What annoys me with your examples is how they keep a strong emphasis on how important clan loyalty is. The Carp governor and the Wolf magistrate are more trustworthy toward their fellow clan members than toward anyone else inside the Empire. And the Rat merchants rely on their connection to other Rat merchants to enrich themselves. So it really reads like serving the Empire and obeying orders is an annoyance, while your actual strength always lies in your clan. Which I don't think will entice players to leave aside their clan membership and act as a team.

That's the idea that made me go the opposite way. I'd say the description of a clan should not insist a lot about how they relate to the other clans, but rather about how easy or hard it can be to relate to members of their own clan who belong to another province and may have conflicting interests, while relationship between the different clans inside the same province, and thus inside a team of player, would be handwaved as inevitably and necessarily functional.

But if the stick is heavy enough, you may be able to keep the team glued together no matter what.

Nath wrote:
"Soldier" means "paid fighter". If he doesn't get paid, he's not a soldier.
Login wrote:
Whaaaaaa -- no, that's just wrong.

Plenty of soldiers don't get paid. Sometimes this pisses them off and they rebel. Soldiers are professional fighters and/or persons that are part of a military force. That's what makes them distinct, not salary. Slave-soldiers don't get paid shit by definition and they're still soldiers. Not even the dictionary definition of soldier references salary. N.B.: Professional doesn't mean "paid."
The Shay's Rebellion involved veterans from the war of independence four years after the war has ended, because they weren't receiving pensions. Those people hadn't been fighting as part as an armed force for four whole years, and were anyway labelled as insurgents, rebels, or whatever. They had been soldiers. But fuck, if you want me to correct it, I'll correct it. So let's have "fighters-that-should-been-paid-salary-and-afferent-pensions-accordingly-to-the-existing-social-contract-of-the-land". They'll go into the list next to the "fighters-trained-to-be-stealthy-even-under-difficult-but-yet-reasonable-circunstances" and the "magical-practicioner-who-take-a-notable-interest-in-books".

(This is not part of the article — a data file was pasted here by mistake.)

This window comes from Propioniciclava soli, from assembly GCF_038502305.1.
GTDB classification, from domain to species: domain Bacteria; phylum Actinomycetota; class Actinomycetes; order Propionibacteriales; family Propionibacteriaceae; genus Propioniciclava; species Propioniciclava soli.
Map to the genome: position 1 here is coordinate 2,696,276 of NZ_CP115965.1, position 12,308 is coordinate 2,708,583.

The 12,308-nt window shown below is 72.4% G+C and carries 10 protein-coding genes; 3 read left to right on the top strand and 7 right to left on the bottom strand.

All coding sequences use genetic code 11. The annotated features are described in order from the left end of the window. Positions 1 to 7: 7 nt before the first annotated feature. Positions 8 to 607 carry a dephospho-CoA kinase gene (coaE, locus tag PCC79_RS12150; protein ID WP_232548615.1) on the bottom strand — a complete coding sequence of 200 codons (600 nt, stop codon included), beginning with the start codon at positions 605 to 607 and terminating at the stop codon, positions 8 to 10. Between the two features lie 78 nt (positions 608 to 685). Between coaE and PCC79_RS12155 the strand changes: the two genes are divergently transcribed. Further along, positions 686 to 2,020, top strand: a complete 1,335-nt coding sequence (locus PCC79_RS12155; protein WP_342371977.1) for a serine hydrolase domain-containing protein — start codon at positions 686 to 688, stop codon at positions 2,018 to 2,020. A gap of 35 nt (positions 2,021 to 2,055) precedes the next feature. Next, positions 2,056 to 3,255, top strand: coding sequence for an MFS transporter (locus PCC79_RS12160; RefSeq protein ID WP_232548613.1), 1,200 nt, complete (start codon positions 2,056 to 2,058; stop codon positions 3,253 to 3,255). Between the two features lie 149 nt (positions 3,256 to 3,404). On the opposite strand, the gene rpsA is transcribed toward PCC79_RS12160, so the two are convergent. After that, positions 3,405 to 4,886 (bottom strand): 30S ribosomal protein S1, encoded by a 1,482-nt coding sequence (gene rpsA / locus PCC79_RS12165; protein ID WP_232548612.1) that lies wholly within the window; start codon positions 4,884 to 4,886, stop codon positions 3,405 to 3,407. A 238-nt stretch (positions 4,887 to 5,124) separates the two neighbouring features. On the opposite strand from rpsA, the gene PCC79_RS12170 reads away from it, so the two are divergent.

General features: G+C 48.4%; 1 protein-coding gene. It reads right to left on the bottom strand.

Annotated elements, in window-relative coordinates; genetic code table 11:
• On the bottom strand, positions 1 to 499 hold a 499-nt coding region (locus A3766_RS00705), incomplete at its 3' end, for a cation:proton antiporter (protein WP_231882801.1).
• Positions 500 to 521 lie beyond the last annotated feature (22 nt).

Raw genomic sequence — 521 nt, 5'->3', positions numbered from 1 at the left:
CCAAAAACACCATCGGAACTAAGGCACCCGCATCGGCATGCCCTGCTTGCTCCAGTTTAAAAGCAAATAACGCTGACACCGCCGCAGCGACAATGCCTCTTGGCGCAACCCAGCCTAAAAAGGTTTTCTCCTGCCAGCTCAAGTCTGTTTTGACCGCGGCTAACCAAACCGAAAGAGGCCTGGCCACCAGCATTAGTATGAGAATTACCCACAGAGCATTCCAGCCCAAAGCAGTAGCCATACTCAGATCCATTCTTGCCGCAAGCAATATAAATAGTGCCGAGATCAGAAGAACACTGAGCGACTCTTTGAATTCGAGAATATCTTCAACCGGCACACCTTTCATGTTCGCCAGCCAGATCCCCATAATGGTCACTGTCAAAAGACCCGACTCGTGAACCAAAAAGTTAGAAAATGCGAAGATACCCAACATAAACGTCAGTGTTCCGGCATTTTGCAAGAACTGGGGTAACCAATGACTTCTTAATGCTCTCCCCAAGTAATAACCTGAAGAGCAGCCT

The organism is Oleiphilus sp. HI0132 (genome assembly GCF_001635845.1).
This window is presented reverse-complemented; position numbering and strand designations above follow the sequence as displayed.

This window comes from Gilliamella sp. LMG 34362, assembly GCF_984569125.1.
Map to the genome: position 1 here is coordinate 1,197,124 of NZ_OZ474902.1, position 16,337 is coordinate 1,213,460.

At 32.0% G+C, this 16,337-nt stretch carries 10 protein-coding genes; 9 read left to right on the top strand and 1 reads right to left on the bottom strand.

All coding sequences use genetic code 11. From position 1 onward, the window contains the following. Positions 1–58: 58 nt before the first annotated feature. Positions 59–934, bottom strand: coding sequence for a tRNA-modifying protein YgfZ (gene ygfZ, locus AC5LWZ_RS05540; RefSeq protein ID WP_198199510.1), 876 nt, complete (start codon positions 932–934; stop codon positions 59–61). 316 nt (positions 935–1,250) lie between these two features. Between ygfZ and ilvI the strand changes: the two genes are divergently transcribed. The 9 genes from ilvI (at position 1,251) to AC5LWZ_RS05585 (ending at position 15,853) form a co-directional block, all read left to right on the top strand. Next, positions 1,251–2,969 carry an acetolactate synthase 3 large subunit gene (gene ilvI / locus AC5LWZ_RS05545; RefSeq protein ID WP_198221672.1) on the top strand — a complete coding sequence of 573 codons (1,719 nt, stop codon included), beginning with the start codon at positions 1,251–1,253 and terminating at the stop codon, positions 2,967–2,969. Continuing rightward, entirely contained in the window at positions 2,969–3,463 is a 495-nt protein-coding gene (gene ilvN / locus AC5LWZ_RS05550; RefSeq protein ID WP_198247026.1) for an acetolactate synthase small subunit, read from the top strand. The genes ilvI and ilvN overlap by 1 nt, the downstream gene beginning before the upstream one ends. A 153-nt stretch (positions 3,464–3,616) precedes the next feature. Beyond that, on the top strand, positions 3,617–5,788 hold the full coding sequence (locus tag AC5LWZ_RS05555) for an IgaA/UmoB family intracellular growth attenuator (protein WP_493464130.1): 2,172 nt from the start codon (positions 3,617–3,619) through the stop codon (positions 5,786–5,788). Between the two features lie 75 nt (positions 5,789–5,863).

"Soldier" comes, likely through French, from latin "soldarius" which itself comes the "solidus", a type of coin. It has become synonymous with members of the armed force as feudal obligations ceased to contribute to their manpower. But a knight serving his liege would not have been referred to as a soldier.

Login wrote:
A "military" isn't a person or a job. [...] A military is a type of organization or an adjective describing things associated with soldiers.
In English, "military" is both an adjective and a noun, from the French "militaire" (also both an adjective and a noun), from Latin "miles" (plural "milites") which was only a noun, and would be accurately translated as "trooper" and was used to refer to members of armed units. Myriam-Webster mentions first use in English as a noun in 1709, so I don't think that's US slang, even if it fell into dissuse.

Login wrote:
I never used the term "archetype" and I don't see how applying that term mystically makes what you just said make any sense. I was referring to professions.
Quote:
Longes wrote:
We have four archetypes. A fighting specialist (Samurai), a sneaking specialist (Ninja), an unarmed fighting specialist + something extra (Monk) and magic specialist (Shugenja).
Login wrote:
This is incorrect. We have a soldier, an intelligence agent, a religious ascetic guardsman, and a librarian.
If it wasn't to talk about archetypes, then why the fuck did you answer to someone talking about archetypes? He made a statement about the game offering four primary archetypes to play. If you think that TTRPG shouldn't take the idea of archetypes into consideration and strictly focus on character's professions, then write it.

Login wrote:
When I used the term "intelligence agent" I was describing a job and deliberately using a phrase that was more expansive than the term "spy" precisely because "spy" does not overlap completely with "ninja." I was describing the point of a ninja. "Spy" also refers to Charles Atlas superheroes who fuck lots of attractive people: that has fuck-all to do with the job/idiom of ninjas and the greater field of intelligence agent which includes ninja, so I don't know why you'd bring up spies.